The Path To Thriving I: Sustainability is Dead

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For years the word sustainable held sufficient gravitas to alert us to advance a worthy objective: balance. As the increasingly terrifying news rises to and leaks over the bulwarks of denial and indifference, and despite political orchestrations and establishment media and especially the green washing of Wall Street’s “socially responsible investing”, that word has now become virtually meaningless. It is yet another casualty of the war on truth. It’s an empty slogan. What used to be there is now so muddled as to be unrecognizable.

With all the machinations of the expensive and increasingly sophisticated public relations campaigns bent on greening corporate images (see Black Rock just last week), appearances change while incremental concessions are seduced from the public. The airwaves and social media are infected by super-bugs of disinformation immune to the latest antibiotic push-back of truth. Whatever laurels ‘sustainable’ may have had to rest upon rapidly became linguistic deathbeds. Authentic dialogue must again be rescued from the merely opportunistic.

There is something missing from the conventional use of the term that no longer articulates the full flavor of what we imagine is the coming world. Maybe it’s our imagination that needs an overhaul. The world we want, slipping from our grasp, is something more like sustainability on steroids; not merely providing basic necessities or doing so without degrading life support system, but a world in which all people are living at an enhanced quality that can only emerge when we live in generous relationship and open possibility. Generosity is key. Unfortunately, the rising tide of bad news tends to corrode that option, making it even more urgent.

In the heart of spreading references to thriving is the ratcheting up of urgency that we feel in our bones and brains about the coming transition whose details are beginning to appear and the obstacles to which are emerging just as quickly. We want passion. We want to be touched by passion, moved by it. We want to feel that passion within our lives as a searing fire that will sustain us and burn through the old as we surf–and birth—a transformation into whatever is to come.

But let’s back up for a moment.

A simple operational definition of sustainability is that living systems meet all the needs of its members and don’t borrow (or steal) from the future. Without even checking any “official” definition, sustainability (simplistically) is a condition of using no more resources than can be fully regenerated in the harmonic course of natural process. But we are well past that point. The ecological account is overdrawn and collection is landing heavily at our front door.

This definition would apply regardless of the resource under consideration, from the material to the spiritual. The maintenance of a dynamic equilibrium, a systemic motility embodying a capacity to respond fully to natural forces, is to interpret inputs and modify behaviors appropriately to maintain systemic viability. Lots of attributes of sustainability have been devised and articulated. And surely it means different things to different people, depending on the scale of consideration.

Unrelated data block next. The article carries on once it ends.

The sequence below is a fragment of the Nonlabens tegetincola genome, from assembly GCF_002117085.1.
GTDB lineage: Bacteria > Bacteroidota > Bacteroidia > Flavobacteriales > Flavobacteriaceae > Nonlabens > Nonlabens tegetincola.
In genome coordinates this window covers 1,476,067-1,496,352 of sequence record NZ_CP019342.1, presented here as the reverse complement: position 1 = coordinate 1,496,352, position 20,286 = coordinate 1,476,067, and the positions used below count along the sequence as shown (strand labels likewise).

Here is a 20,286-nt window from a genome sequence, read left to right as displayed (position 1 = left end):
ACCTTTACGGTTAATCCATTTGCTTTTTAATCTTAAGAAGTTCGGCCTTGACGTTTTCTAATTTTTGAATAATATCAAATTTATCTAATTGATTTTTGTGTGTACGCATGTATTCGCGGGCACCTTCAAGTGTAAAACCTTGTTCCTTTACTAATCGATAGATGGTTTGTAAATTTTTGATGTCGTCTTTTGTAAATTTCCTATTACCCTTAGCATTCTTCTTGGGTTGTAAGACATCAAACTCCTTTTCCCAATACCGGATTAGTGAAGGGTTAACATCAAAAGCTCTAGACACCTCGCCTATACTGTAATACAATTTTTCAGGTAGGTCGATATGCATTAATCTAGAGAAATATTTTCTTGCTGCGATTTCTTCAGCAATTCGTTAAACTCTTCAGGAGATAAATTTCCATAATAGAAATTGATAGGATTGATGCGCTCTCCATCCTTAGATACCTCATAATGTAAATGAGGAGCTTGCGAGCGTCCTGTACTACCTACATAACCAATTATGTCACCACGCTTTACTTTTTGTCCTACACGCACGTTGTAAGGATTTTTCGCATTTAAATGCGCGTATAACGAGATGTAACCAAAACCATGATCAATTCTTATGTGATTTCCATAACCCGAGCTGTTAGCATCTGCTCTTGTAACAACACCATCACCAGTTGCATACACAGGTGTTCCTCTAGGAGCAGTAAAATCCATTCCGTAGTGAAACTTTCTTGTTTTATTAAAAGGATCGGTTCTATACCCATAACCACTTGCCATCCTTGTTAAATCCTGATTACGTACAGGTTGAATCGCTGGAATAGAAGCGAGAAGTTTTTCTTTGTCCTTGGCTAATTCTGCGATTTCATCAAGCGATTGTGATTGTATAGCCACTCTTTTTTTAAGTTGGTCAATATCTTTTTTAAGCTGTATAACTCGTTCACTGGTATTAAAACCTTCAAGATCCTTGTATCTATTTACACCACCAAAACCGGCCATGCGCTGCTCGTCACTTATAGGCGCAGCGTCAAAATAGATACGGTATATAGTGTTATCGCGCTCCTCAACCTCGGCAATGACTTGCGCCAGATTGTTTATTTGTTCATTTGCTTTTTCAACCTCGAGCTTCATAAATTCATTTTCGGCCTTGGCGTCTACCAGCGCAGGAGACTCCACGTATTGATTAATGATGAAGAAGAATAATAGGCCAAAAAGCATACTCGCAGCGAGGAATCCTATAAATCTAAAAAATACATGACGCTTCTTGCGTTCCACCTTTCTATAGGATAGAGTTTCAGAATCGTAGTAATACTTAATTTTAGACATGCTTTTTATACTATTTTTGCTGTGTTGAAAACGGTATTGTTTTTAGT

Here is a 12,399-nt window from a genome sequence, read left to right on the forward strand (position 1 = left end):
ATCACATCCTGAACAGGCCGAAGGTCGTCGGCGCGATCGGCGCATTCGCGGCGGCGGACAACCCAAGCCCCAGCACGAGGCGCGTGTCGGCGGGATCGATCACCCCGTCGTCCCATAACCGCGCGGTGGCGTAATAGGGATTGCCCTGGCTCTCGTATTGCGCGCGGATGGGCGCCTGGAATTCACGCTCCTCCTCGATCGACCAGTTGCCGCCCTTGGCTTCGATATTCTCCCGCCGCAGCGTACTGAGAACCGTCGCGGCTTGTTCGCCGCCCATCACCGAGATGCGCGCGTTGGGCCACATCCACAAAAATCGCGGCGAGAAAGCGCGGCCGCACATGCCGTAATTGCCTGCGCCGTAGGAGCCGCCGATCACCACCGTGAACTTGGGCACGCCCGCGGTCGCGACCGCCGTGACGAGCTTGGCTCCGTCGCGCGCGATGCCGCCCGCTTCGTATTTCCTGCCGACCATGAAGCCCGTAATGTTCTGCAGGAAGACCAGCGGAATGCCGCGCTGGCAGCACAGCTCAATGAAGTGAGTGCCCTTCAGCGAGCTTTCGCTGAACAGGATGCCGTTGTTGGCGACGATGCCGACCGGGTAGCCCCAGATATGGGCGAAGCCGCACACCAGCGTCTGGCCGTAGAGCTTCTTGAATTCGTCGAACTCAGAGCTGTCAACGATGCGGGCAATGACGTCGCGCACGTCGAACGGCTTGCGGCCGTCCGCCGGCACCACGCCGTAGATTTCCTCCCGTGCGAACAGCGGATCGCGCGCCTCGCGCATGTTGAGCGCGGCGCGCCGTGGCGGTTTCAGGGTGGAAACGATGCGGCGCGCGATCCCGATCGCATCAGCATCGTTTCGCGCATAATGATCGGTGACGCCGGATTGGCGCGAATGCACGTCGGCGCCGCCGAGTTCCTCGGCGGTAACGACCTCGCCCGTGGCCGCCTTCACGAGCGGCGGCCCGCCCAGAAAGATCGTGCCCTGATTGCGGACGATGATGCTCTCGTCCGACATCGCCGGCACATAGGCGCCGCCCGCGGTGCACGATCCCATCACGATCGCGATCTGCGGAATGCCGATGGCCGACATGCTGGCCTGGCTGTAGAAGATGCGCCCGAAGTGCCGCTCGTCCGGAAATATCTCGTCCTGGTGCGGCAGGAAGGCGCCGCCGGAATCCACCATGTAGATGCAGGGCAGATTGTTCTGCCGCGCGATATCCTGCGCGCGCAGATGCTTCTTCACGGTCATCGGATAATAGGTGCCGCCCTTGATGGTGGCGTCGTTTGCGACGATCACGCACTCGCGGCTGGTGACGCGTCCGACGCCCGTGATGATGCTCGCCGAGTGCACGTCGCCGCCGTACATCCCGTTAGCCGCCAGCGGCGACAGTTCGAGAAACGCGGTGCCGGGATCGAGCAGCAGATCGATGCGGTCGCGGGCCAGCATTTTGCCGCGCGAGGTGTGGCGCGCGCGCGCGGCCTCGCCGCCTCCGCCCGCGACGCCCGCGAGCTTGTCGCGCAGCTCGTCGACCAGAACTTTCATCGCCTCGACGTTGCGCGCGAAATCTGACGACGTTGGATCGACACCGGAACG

There are the more popular, and also misunderstood, but easily explained practical economic attributes such as zero-growth—which is the primary reality disregarded by Wall Street, global investors, emerging economies and central banks. The dominant human social and economic paradigm of endless growth in a field of limited resources is clearly not sustainable. That’s why it must be disregarded. And, as many have adopted, we humans, having entered the Anthropocene, are on the verge of determining whether we are even capable of interpreting and responding appropriately to clear data that demands we modify our behavior to secure our own future viability. This, while losing a football field-sized chunk of pristine Brazilian Amazon rainforest every minute.

Yet the terms of that “sustainable” future are being redefined as we speak. The planetary system is adjusting according to its own laws, while the homeostasis we’ve depended upon for millennia is degrading. As we notice new and alarming components of the breakdown, such as insect loss, ocean acidification, desertification, the torrential runoff from Greenland being added to the known components such as radical weather, whatever we meant by sustainable a (lost) decade ago now has virtually no meaning at all.

To be bluntly specific, three features of the current paradigm (capitalism, patriarchy and empire) are unsustainable. The extractive industrial growth imperative regarding the earth as a limitless storehouse of resources as well as a waste dump; the dominance of the masculine principle in our social design, economic modeling, learning communities, workplaces and political discourse; and the economic and political class warfare driven by scarcity, fear, morphing into racial and ethnic conflict as we speak, have already conspired to bring many species to extinction and are now conspiring to bring humans themselves to a critical decision point.

Then there are the less widely understood social, political, and spiritual implications of sustainability. Regardless of the domain, however, at its heart, the term sustainable refers to a biological, energetic and social vitality, a structure/process that is perpetually and self-consciously adaptable enough—at sufficient speed–to recognize and address emerging needs, i.e. it is alive! It is dynamic. It changes easily and continuously. If anything is going to save us, it will be our ability to integrate, tolerate and respond to the actual pace of change.

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